There will always be niche roles for motorcycles (and e-bikes), special forces, and examples like this from @jeffreyvail
E-bikes especially, have significant potential, but wider adoption of both motorcycles and e-bikes needs to address some or all of these challenges.
The power issue may be addressed by simply accepting the limitations of current technology and adapting tactics and procedures to meet them.
Is tethering to a ‘mothership’ that can provide spare batteries and charging facilities really that big of a deal?
Technology will improve, and power density will only get better.
It would be preferable to avoid yet another proprietary battery technology and insist on NATO standard radio batteries, or use Makita 18v LXT or 40v XGT batteries.
If tethering to a vehicle makes sense, racks and integral charging facilities will have to be addressed.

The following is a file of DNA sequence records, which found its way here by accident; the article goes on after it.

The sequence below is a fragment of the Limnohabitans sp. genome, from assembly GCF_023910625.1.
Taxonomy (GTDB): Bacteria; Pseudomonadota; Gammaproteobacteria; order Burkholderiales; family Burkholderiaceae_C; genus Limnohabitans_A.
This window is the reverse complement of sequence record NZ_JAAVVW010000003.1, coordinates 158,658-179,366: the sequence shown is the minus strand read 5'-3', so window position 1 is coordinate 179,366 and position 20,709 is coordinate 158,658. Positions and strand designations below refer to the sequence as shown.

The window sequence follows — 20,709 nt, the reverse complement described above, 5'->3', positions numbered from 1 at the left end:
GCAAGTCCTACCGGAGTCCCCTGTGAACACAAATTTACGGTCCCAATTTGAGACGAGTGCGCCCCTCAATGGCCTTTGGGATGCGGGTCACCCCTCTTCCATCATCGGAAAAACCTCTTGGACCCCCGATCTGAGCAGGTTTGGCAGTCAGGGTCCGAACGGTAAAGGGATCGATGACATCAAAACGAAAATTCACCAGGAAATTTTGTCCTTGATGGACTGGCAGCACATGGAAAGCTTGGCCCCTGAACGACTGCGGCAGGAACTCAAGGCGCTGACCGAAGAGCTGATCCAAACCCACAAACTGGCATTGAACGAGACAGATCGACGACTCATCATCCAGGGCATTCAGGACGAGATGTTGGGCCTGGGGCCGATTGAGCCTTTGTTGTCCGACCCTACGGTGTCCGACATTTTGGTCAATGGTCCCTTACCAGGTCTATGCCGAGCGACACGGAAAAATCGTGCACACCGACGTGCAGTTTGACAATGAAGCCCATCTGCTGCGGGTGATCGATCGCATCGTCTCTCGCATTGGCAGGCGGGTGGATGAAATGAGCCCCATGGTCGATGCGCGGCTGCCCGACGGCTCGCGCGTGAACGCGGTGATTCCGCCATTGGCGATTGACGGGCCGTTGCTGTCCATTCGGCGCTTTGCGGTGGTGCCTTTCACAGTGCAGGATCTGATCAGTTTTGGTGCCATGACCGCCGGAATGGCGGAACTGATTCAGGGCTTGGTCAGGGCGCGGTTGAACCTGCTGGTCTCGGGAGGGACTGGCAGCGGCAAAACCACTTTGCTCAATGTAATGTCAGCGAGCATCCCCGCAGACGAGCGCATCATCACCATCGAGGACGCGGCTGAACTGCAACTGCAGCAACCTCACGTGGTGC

If we can use wireless charging pads for power tools and mobile phones, why not e-bikes?
More complex vehicles will require more complex integration.
If we intend to use Boxer to carry dismounted reconnaissance cavalry troopers, the module should support either internal or external carriage of four or five e-bikes, together with spare wheels, batteries and a charging facility.
Logistics and Support
Please, in all the excitement, let’s not forget the pallets.
And by pallets, I mean logistics and support.
Horses for Courses
There is no single motorcycle or e-bike design that beats all others.
Something suitable for infiltration and an anti-tank ambush in a forest might not be suitable for small unit resupply in an urban environment, and no matter how cool they look, a folding moped is not an act of war!
As the industry develops different solutions, and governments bring them into better-defined regulatory and legal frameworks, these will also influence types and configurations.
Whether an e-bike has pedals or not will also be a key part of determining utility and training as this is likely to be a factor in future licencing.
See you in the comments…
And no Marc, no I am not!